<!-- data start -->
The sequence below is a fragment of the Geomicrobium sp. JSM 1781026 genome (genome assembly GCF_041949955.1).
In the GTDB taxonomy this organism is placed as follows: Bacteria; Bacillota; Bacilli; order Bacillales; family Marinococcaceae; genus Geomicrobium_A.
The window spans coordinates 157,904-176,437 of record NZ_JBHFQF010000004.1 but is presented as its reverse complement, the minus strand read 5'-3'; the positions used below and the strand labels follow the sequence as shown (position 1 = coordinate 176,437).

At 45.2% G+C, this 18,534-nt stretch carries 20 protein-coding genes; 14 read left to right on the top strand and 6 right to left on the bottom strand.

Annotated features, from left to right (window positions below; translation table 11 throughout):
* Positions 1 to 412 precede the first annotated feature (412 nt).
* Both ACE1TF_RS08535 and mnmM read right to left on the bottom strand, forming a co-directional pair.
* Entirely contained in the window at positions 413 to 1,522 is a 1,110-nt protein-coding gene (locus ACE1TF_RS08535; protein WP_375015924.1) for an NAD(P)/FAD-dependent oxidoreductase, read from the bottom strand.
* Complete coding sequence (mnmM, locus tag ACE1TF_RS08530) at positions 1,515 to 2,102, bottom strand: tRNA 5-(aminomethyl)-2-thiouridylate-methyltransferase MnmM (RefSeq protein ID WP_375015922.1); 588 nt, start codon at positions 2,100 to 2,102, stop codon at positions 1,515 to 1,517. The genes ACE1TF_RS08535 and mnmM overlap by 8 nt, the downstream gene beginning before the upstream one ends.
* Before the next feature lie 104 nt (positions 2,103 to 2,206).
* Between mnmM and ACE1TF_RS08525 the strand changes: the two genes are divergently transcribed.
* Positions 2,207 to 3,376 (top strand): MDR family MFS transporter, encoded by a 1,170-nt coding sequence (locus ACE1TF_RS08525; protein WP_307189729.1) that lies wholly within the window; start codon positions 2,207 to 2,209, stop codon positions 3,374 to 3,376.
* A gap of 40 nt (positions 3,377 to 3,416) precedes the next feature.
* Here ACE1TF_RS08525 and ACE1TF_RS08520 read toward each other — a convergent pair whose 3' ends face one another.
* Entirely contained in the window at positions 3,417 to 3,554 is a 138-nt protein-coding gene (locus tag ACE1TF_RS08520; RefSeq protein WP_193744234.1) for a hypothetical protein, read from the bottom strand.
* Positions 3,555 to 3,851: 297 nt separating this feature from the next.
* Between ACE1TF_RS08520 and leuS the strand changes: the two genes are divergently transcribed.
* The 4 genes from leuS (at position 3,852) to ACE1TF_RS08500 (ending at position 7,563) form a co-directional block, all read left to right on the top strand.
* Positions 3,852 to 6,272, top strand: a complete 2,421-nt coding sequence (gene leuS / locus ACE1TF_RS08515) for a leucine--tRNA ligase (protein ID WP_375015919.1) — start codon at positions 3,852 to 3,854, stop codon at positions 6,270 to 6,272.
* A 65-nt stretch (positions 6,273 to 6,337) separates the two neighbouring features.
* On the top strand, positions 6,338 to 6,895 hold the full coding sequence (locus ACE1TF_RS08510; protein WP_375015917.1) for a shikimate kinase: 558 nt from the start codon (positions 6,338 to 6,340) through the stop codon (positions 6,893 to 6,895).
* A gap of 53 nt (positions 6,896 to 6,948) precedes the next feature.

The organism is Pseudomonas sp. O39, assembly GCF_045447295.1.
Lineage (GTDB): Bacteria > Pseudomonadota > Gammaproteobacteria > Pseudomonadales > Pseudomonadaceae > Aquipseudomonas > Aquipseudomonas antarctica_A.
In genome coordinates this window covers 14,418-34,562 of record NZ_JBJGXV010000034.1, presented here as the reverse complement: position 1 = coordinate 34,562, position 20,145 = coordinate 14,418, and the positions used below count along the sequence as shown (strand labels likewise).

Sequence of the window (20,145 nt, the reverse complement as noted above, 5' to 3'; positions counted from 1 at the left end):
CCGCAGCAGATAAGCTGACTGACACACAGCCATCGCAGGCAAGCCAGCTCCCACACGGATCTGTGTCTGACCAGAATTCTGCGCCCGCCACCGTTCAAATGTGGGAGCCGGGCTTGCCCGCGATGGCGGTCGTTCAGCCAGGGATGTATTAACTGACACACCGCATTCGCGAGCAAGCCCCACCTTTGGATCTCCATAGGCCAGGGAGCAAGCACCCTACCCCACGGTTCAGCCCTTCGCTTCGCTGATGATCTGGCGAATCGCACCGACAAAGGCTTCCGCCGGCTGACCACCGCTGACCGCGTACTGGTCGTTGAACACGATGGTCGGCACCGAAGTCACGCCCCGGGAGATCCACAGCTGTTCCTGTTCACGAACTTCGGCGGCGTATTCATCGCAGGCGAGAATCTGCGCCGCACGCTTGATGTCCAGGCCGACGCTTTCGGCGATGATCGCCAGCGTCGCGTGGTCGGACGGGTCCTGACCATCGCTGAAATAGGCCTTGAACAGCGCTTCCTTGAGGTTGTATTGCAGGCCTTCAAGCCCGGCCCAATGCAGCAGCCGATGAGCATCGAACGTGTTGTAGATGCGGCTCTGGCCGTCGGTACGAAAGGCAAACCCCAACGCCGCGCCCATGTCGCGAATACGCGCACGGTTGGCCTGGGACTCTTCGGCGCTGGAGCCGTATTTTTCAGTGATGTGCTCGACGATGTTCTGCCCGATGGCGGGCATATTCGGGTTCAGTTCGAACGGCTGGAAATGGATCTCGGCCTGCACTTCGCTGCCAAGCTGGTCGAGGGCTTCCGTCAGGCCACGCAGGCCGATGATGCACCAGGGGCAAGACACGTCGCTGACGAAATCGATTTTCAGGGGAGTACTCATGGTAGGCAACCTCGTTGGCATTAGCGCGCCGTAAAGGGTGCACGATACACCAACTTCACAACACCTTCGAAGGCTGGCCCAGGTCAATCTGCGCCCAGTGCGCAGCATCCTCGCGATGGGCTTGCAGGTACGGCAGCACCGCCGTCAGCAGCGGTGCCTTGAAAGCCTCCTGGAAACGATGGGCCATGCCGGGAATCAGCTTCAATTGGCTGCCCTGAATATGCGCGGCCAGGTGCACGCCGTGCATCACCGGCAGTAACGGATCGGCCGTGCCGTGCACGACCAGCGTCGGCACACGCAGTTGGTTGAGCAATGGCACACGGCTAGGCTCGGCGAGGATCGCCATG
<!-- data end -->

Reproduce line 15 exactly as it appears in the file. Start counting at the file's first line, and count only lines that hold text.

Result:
* Entirely contained in the window at positions 3,417 to 3,554 is a 138-nt protein-coding gene (locus tag ACE1TF_RS08520; RefSeq protein WP_193744234.1) for a hypothetical protein, read from the bottom strand.